Leaders of one of Europe’s poorest countries on Wednesday asked Rep. Chellie Pingree and other visiting U.S. House members for American help in coping with refugees, economic disruptions and the threat of Russian aggression as the war in neighboring Ukraine approaches its second month.

Pingree is in Moldova, which borders on Ukraine and is housing 100,000 refugees, as part of the first congressional delegation to visit the country of 2.6 million since it elected a reform-minded government last year. The bipartisan six-person group of House members visited refugee reception centers, U.S. troops, and government officials in Poland and Romania earlier this week.

“To say they are nervous is an understatement,” Pingree said via telephone from the capital, Chisinau, Wednesday after meetings with Prime Minister Natalia Gavrilita and Moldovan Interior Minister Ana Revenco. “They are vulnerable on all kinds of fronts.”

There have been fears that Moldova could be Russian President Vladimir Putin’s next target because of several characteristics it shares with its war-torn neighbor.

Rep. Chellie Pingree, D-Maine, second from left, and and a State Department official meet U.N. refugee agency representatives at the Palanca crossing at the Moldova-Ukraine border. Photo courtesy of U.S. Rep Chellie Pingree

Like Ukraine, Moldova is a former Soviet Republic partially occupied by Russian-backed separatists that is not a member of the North Atlantic Treaty Organization and whose people have elected a Western-oriented government. The Ukrainian port city of Odessa, which is bracing for a Russian assault, is just 35 miles from the Moldovan border, and the Russian-backed breakaway region of Transnistria has its own army of 1,300.

“They see themselves like this: If Putin was to take Odessa – Moldova, this would be an obvious choice,” said Pingree, a Democrat who represents Maine’s 1st Congressional District.


“It adds to the urgency for the United States because (Prime Minister Gavrilita) is the right person at the right time with the right government and a majority in parliament and is trying to implement all of these anti-corruption measures that could allow them to join NATO or the European Union and all of these other things,” Pingree said. “And they feel like if they don’t see a level of support in this crisis, they won’t survive as a government” because of the potential political backlash of an economic collapse.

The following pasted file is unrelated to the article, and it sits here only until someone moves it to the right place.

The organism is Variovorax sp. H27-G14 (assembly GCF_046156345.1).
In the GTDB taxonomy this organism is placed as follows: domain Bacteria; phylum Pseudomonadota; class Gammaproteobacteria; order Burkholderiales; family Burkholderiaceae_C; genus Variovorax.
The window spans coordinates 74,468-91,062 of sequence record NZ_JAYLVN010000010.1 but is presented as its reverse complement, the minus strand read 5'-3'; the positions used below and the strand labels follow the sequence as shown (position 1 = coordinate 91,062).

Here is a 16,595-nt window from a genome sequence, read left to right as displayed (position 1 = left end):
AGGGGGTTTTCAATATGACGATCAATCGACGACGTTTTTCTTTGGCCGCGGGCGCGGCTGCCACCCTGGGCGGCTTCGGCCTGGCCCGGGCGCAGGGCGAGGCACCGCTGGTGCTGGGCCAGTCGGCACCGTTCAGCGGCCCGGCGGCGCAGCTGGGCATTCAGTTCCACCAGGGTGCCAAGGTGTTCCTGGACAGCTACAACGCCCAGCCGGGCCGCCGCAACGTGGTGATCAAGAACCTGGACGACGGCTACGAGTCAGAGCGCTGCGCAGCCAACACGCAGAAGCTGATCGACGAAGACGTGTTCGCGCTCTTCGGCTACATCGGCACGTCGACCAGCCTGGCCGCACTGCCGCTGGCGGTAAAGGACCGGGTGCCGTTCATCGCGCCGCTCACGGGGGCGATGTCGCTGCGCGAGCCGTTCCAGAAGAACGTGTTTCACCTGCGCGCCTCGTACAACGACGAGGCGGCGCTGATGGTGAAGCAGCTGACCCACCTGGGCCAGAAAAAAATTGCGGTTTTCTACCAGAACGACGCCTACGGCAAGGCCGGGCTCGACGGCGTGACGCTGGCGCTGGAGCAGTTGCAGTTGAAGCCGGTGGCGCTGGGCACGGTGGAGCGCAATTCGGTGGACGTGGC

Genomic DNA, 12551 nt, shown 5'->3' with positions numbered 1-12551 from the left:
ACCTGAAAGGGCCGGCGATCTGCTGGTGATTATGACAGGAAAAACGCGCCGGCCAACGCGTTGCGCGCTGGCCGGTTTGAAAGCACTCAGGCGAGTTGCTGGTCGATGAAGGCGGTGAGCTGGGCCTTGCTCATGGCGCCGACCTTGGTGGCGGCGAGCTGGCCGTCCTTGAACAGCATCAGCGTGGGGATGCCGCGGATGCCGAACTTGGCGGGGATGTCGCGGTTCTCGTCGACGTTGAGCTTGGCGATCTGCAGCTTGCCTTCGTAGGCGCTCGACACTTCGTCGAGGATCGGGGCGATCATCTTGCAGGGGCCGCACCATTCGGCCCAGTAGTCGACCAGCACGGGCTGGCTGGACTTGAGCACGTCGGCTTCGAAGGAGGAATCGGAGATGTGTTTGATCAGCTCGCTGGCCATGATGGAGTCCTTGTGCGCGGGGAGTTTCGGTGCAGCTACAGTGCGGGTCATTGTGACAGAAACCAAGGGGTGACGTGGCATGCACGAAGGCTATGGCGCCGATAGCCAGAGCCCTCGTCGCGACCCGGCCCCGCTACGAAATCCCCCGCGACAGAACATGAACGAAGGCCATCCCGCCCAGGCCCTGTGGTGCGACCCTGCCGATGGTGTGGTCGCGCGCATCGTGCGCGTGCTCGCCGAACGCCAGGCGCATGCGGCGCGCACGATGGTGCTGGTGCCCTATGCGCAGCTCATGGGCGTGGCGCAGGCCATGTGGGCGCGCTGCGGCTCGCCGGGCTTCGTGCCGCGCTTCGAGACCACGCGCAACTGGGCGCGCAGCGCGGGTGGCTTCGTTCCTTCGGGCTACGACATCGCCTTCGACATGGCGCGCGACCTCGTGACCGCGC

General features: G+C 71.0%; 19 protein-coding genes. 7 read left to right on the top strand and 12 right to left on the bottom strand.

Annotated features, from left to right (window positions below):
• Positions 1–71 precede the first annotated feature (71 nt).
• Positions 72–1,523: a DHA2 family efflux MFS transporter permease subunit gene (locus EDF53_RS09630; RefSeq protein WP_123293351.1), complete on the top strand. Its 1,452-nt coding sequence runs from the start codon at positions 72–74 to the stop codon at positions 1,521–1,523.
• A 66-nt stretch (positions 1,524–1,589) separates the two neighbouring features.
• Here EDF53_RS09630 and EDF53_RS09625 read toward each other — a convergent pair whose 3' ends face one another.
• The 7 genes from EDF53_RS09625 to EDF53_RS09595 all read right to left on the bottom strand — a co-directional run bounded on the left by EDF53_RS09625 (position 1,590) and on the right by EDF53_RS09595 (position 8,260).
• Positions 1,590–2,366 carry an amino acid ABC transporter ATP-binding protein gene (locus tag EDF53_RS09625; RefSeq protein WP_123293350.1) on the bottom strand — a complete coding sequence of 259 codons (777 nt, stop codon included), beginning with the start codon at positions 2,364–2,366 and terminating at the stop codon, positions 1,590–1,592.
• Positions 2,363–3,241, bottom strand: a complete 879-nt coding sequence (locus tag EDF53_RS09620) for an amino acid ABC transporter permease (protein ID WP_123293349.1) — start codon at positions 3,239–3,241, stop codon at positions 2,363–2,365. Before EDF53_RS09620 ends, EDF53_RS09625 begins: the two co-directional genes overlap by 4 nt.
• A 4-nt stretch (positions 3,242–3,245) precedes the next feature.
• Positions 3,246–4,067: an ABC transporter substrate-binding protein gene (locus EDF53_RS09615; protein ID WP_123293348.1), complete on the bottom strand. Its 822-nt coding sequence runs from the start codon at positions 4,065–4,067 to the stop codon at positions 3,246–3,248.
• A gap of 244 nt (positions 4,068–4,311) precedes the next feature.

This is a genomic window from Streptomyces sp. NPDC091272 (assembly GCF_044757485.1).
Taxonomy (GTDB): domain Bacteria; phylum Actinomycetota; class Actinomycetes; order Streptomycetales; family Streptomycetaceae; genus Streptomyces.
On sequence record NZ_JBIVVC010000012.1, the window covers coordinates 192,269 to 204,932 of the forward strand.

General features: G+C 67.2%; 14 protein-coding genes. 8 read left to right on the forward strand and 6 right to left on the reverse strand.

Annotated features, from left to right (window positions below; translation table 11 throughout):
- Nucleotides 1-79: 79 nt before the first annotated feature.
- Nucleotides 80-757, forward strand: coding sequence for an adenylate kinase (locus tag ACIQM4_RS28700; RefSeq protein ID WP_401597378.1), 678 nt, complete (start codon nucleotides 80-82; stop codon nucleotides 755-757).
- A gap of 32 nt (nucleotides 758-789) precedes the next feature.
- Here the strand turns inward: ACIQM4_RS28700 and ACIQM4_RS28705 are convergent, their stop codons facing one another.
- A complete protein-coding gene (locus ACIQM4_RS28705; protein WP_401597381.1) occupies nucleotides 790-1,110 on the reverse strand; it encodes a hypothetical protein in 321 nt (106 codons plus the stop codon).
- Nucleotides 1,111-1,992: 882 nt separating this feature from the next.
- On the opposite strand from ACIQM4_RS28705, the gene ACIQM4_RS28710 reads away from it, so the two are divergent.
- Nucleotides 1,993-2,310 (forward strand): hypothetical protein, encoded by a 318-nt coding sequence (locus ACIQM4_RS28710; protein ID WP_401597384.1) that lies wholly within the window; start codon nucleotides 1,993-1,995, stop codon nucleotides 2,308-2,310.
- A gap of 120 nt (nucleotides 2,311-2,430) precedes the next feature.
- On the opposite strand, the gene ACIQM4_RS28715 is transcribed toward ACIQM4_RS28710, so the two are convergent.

Sen. Susan Collins, R-Maine, returned from a trip to the Polish-Ukrainian border Sunday and said she was also concerned about Moldova’s vulnerability.

In an interview with the Press Herald on Monday, the state’s senior senator said her delegation met with German and Polish officials who were “really worried that Putin is not going to stop with Ukraine. It might not be this year, but if he’s successful in crushing Ukraine and taking it back into Russia, I think he’ll move on to Moldova.”

While in Moldova Tuesday and Wednesday, Pingree and her House colleagues also met with parliamentary leaders and U.S. Embassy staff and visited refugees arriving at the Palanca border crossing with Ukraine, where residents said they had heard the previous shelling of Odessa just 35 miles to the east.

“It was gut-wrenching to talk with the families crossing the border who left fathers, sons and brothers behind. Many also left grandparents who were unable or unwilling to move,” Pingree said of her visit there. “I met three sisters – volunteering in the refugee camp – who had been sent to live in Moldova while their parents stayed behind in Odessa. I was heartbroken to hear stories of elderly people not surviving the 35-mile walk from Odessa to the border crossing.”

Pingree said one thing the visit to border posts in Poland, Romania and Moldova had impressed upon her was the need for the U.S. to share the burden of helping the millions of Ukrainians who have fled the war.

“These countries have nowhere near the capacities of the U.S. and they are going to have thousands of kids in their schools and be taking on people’s health care and, by contrast, in the U.S. we’re not even working on a quota for taking in refugees.”

Pingree’s delegation, headed by Rep. Stephen Lynch, D-Mass., returns to the U.S. on Thursday after a stop in another European country, undisclosed ahead of time for security reasons.

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